"[T]he union also points to the tentative agreement ratified by the parties in May, 1998, and to testimony in which the City officials purportedly state that the Grievants would receive day for day pay, based upon a 20 day work month, and with the monthly salary being prorated over those 20 days. * * * [T]he intent of the provision of the tentative agreement leaves me throughly bewildered. I do not know what was intended. The statement of 90 days being equivalent to three months of full pay, presumably 90 days sick leave authorization, IS just exactly what the City also claims. There is nowhere in the Agreement where a day's pay is calculated other than as a fraction of the annual wages. *** The tentative agreement, in and of itself, clarifies nothing.

However, combined with the testimony of the Union witness as to verbal agreements made at the time, it can be understood. In its way, it corroborates the testimony of the Union, that an agreement was made to pay the Grievants as the Union demanded that they be paid. However in-artful [sic] the language, there is in writing an agreement, totally inconsistent with what can be deduced from the Agreement, that is convincing evidence of an agreement outside the Contract to make specified payments to the Grievants. If this agreement were verbal only, the Parol evidence rule would apply, and the writing in the agreement would take precedence. Here, however, a negotiated agreement to vary from the terms of the Contract is established in writing and signed off on by the parties. It was ratified and binds the City. By itself, the tentative agreement is not clear; as written verification of an agreement made, it is most clear. While it would not be valid to vary the words of the agreement, it is clear evidence of an agreement on the part of the parties to settle a grievance, and as such, is clear evidence of an agreement on the part of the parties to settle a grievance, and as such, can, and hereby is, enforced.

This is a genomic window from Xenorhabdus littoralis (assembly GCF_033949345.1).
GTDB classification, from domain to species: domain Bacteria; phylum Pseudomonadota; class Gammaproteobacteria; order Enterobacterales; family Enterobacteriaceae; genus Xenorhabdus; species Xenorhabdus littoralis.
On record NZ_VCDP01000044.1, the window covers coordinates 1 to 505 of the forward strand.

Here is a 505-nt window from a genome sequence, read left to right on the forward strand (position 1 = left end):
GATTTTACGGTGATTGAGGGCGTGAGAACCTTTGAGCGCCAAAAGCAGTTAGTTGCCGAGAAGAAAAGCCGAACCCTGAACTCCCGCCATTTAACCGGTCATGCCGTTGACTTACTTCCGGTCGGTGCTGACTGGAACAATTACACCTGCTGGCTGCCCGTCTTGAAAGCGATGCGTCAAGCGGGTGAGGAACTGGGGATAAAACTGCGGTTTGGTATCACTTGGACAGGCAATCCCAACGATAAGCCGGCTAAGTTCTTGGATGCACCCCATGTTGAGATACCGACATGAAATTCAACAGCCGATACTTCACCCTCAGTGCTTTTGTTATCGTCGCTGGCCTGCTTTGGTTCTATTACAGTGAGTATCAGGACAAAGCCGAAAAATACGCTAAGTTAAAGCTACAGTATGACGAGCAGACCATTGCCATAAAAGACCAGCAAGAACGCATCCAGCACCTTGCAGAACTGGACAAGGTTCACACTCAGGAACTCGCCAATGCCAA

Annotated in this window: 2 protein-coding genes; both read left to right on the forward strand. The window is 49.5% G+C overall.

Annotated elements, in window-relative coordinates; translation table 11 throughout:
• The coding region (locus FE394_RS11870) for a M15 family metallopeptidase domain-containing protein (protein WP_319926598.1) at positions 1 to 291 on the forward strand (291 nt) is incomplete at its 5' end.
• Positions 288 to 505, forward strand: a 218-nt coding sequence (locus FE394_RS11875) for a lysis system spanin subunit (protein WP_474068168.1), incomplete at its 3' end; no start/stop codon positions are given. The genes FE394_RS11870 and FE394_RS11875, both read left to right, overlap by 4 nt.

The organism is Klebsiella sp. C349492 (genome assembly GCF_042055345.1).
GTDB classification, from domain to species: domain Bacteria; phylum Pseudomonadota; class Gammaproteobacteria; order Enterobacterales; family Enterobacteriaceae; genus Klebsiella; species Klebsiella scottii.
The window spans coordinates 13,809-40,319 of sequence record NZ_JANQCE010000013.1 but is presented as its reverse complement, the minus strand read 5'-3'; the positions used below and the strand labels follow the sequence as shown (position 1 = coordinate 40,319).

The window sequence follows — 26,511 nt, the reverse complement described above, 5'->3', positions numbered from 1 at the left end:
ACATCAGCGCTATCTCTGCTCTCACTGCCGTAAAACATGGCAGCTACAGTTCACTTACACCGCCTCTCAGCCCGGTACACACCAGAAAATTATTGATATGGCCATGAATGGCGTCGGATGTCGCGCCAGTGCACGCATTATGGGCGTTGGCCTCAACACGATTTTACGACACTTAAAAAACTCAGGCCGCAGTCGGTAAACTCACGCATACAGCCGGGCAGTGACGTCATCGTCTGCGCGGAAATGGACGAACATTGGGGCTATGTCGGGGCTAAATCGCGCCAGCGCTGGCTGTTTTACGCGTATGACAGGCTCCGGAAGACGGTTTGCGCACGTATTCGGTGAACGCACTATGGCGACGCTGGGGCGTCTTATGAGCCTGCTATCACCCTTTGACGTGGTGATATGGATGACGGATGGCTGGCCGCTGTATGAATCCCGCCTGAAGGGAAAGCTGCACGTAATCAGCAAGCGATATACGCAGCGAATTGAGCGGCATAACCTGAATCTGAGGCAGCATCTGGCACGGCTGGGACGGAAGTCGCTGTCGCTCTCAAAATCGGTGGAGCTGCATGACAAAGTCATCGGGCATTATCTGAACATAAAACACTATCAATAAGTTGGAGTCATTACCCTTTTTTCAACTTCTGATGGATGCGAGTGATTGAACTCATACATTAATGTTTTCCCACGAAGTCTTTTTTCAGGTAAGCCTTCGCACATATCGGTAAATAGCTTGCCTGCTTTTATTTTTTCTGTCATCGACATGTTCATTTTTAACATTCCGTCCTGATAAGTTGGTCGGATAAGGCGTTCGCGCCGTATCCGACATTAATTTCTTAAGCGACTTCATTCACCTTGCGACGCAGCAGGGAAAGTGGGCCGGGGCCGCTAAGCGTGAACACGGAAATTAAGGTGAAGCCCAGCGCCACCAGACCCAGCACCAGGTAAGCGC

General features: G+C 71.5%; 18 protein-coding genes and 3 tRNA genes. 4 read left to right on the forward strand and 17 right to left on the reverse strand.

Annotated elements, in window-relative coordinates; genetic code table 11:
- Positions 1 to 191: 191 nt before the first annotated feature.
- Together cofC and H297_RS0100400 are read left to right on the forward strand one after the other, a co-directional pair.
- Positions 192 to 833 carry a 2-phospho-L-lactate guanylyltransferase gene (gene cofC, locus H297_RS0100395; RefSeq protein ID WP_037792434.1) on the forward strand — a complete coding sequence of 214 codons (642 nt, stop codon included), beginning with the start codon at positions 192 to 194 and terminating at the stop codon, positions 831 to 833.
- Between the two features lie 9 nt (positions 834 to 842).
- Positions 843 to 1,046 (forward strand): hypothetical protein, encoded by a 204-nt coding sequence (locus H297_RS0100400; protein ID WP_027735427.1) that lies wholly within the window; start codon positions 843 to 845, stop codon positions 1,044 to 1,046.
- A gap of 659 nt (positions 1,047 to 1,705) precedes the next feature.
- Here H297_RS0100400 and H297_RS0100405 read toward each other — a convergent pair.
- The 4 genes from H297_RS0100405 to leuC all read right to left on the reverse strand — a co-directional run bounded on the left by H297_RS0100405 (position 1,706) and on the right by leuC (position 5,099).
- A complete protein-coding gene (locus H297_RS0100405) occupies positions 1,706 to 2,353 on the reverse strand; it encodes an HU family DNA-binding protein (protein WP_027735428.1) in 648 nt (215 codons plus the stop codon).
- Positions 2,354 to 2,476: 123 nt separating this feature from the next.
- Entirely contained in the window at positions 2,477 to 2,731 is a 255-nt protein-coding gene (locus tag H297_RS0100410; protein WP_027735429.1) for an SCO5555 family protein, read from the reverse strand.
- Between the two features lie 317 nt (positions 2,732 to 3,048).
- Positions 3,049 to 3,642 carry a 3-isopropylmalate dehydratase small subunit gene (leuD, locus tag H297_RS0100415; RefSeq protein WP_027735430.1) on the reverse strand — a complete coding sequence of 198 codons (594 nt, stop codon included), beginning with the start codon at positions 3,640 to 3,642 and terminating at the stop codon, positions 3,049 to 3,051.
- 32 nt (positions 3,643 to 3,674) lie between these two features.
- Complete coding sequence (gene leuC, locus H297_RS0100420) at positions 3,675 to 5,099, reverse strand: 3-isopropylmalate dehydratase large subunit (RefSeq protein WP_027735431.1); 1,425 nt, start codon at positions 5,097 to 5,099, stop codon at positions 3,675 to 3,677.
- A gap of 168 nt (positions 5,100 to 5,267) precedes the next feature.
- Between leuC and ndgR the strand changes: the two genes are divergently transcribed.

It is found that the parties negotiated an agreement to pay the Grievants on a day for day basis, contrary to the specific terms of the Agreement. The Agreement was confirmed in writing, which writing was negotiated and signed off on by the parties. The grievances are therefore allowed."

The trial court, on cross-motions for summary judgment, vacated the arbitrator's award, holding that the order exceeded the authority under the applicable statutes. In its ruling, the trial court made the following explanation of its reasoning:

"THE COURT: Well, it seems to me that the arbitrator did exceed his authority in this one. I mean, you have police officer who says a month is 20 days of work and the City says a month is 30 days of work, and it seems to me that it is a yearly contract. I think you take the yearly contract and divide it by 12. A month is a month. And I think he exceeded his authority in this one and therefore I am going to hold for the petitioner in this case and against the defendant. And I am going to reverse the arbitrator's decision and send it back for him to figure out. I don't even know if I have to send it back.

[NORTHLAKE]: No, because the police officers have all been paid according to the formula.

THE COURT: All right. Just reverse it and that will be it."

ANALYSIS